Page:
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Measuring Judicial IndependenceThe Political Economy of Judging in Japan$
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J. Mark Ramseyer and Eric B. Rasmusen

Print publication date: 2003

Print ISBN-13: 9780226703886

Published to Chicago Scholarship Online: March 2013

DOI: 10.7208/chicago/9780226703879.001.0001

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Political Disputes: Military, Malapportionment, Injunctions, and Constitutional Law

Political Disputes: Military, Malapportionment, Injunctions, and Constitutional Law

Chapter:
(p.62) 4 Political Disputes: Military, Malapportionment, Injunctions, and Constitutional Law
Source:
Measuring Judicial Independence
Publisher:
University of Chicago Press
DOI:10.7208/chicago/9780226703879.003.0005

This chapter analyzes a broad range of politically charged cases in Japan. It uses several proxies for a judge's seniority, intelligence, effort, and ideology. It holds constant those proxies and examines the careers of judges who held either the Self-Defense Force (the SDF) or U.S. bases unconstitutional; judges who rejected national electoral apportionment schemes advantageous to the Liberal Democratic Party (LDP); and judges who enjoined the national government in administrative-law suits. Systematically, the chapter finds that they suffered in their careers. It concludes by comparing the incentives presented by these disputes with the incentives in important but less politically charged cases in constitutional and commercial law. The chapter begins by briefly discussing the context of public-law litigation in Japan at the Supreme Court level. It then explores the connection between lower-court opinions in such cases and judicial careers. Finally, it compares those results with the career effects of two sets of less political but still important cases.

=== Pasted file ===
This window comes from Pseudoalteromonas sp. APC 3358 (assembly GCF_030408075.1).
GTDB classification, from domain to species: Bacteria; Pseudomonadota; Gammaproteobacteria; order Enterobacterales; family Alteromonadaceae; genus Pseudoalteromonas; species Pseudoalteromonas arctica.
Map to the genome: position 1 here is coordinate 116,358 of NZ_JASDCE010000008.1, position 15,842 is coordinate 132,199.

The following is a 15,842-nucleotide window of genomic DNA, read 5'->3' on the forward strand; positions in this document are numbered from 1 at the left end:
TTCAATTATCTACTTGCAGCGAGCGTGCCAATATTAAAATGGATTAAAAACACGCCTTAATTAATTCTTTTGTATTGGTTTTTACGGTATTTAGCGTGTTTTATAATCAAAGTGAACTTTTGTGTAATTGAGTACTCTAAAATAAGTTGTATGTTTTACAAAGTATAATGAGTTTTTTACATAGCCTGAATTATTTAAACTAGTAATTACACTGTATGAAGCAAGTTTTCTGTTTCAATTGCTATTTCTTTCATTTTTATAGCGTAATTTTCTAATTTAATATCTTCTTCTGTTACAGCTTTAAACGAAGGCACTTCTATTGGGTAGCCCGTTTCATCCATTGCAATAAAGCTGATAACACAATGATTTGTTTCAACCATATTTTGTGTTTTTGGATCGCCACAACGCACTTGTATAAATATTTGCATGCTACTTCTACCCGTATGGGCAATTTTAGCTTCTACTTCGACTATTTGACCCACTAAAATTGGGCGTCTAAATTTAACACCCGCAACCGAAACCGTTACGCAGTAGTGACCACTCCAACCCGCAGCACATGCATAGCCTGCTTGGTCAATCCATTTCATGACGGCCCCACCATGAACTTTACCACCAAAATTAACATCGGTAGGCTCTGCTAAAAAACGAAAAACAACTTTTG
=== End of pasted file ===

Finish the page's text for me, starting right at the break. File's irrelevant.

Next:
Keywords:   political disputes, constitutional law, Liberal Democratic Party, administrative-law suits, public-law litigation, judicial career

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